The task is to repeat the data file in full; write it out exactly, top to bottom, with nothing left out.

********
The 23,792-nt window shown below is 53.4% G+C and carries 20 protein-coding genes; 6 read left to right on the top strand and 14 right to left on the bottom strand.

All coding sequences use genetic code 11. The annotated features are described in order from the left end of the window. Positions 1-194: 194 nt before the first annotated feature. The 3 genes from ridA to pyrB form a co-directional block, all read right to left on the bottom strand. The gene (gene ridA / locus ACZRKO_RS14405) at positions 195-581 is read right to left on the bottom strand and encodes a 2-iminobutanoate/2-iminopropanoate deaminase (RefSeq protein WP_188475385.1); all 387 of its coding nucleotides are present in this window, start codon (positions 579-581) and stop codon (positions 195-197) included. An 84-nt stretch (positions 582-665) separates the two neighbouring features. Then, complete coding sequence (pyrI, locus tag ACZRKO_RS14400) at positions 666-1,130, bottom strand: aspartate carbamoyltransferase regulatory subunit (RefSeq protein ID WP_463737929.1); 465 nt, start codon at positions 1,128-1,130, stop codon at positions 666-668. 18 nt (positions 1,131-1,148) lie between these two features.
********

The 23,792-nt window shown below is 53.4% G+C and carries 20 protein-coding genes; 6 read left to right on the top strand and 14 right to left on the bottom strand.

All coding sequences use genetic code 11. The annotated features are described in order from the left end of the window. Positions 1-194: 194 nt before the first annotated feature. The 3 genes from ridA to pyrB form a co-directional block, all read right to left on the bottom strand. The gene (gene ridA / locus ACZRKO_RS14405) at positions 195-581 is read right to left on the bottom strand and encodes a 2-iminobutanoate/2-iminopropanoate deaminase (RefSeq protein WP_188475385.1); all 387 of its coding nucleotides are present in this window, start codon (positions 579-581) and stop codon (positions 195-197) included. An 84-nt stretch (positions 582-665) separates the two neighbouring features. Then, complete coding sequence (pyrI, locus tag ACZRKO_RS14400) at positions 666-1,130, bottom strand: aspartate carbamoyltransferase regulatory subunit (RefSeq protein ID WP_463737929.1); 465 nt, start codon at positions 1,128-1,130, stop codon at positions 666-668. 18 nt (positions 1,131-1,148) lie between these two features.